Another day, another lawsuit over a law passed by the Republican-led General Assembly.
On Wednesday, a legal challenge was filed in Wake County Superior Court against a school voucher law passed earlier this year. Its a vitally important challenge that seeks to protect the states public schools from a reduction in their funding and the unraveling of the consensus that providing free and universal public education is a fundamental state obligation.
The lawsuit brought by 25 plaintiffs is being supported by the N.C. Association of Educators and the N.C. Justice Center, a nonprofit that advocates for the poor and for social justice causes. The lawsuit contends that vouchers, which their proponents have labeled Opportunity Scholarships, violate the state constitutions stipulation that public funds are to be used exclusively for establishing and maintaining a uniform system of free public schools.
The new law provides $4,200 in public funding for low-income students to attend private schools starting next fall, but the disbursement could be blocked if plaintiffs gain an injunction suspending the law.
The law makes North Carolina one of several states that grant vouchers to low-income students whose families believe they would be better off in a private school. The efforts elsewhere have faced legal challenges with mixed results. States that have instituted the program have not shown general improvement in the academic performance of low-income students, though some schools have reported gains.
Advocates for public schools are hardly averse to trying new methods to improve performance. Its unlikely there is a public function that has been reformed more often than public schools. Even today, public schools nationwide are undergoing a major shift in curriculum as they adopt the standards known as the Common Core.
But progress in public education requires an honest debate among all parties involved about what works and what is best for students. Indeed that was the process that developed the Common Core. The push for Opportunity Scholarships has lacked both broad involvement and candor. The program is being pushed by Republicans as part of an ideological surge against teachers associations and unions, educrat administrators and government schools in general.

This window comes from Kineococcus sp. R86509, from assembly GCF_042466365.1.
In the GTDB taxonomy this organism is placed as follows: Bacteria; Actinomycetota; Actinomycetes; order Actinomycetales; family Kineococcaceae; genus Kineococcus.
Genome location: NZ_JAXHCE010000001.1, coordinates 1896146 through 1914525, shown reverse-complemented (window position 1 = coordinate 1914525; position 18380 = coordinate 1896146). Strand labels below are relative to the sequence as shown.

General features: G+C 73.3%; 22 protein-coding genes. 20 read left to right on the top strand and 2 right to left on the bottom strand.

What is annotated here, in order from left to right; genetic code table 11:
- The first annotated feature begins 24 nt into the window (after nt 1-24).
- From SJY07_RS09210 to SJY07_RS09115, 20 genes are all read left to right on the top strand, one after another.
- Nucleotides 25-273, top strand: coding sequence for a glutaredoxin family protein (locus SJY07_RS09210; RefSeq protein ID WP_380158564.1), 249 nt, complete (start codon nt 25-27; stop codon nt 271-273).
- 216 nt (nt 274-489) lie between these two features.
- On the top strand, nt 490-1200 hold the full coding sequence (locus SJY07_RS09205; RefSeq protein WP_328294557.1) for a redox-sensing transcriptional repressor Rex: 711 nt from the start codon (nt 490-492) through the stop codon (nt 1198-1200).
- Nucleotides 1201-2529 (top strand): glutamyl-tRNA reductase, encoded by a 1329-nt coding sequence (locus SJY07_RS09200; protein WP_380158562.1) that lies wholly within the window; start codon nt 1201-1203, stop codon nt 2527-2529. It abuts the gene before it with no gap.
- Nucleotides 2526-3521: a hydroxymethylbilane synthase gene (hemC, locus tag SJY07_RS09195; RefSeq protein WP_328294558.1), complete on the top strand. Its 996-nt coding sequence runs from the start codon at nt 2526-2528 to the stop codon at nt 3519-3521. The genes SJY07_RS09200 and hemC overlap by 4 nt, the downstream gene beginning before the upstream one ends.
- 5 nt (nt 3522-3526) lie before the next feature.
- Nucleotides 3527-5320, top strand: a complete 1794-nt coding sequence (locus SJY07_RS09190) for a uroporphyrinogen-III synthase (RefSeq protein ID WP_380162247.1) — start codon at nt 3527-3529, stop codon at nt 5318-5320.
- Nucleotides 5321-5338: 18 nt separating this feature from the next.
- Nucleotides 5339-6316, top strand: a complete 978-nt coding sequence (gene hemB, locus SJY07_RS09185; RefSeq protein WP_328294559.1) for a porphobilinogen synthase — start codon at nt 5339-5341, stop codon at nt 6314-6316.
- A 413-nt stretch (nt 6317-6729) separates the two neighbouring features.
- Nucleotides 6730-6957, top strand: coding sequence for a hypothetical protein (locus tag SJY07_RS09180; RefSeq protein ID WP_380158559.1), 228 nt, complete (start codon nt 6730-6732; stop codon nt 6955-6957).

The misguided push for vouchers is made even more suspect by its disingenuous tactics. Republican lawmakers, especially those in North Carolina, who have shown not a whit of concern for the poor, are declaring that vouchers are necessary to liberate poor children trapped in lousy schools.
What is really going on is that poor children are being used as ideological cover for a broader movement toward vouchers. Once vouchers are approved for poor and disabled children, once the constitutional barriers to spending tax dollars on private and religious school tuition are breached, then the entire edifice of public schools is in jeopardy as all students become eligible for vouchers.
Senate leader Phil Berger, an Eden Republican, is a leading example of lawmakers who wave the banner of helping low-income students even as they undermine what can most help the poor well-funded, diverse and academically sound public schools. Berger spent the last session bashing public school teachers, taking away their job protections and approving a budget that continued to freeze teacher pay that is near the lowest in the nation.
But in a statement about the lawsuit, Berger was on ramparts exhorting his commitment to helping low-income children learn.
Not only are these left-wing interest groups fighting every attempt to improve public education, they now want to trap underprivileged and disabled children in low-performing schools where they will continue to fall behind their peers, Bergers statement said. Their shameful and defeatist mission will only hurt these students and our state.
A need for consistency on education or openness about the real goals of voucher advocates is not going stop the champions of Opportunity Scholarships. Lets hope that the state constitution does.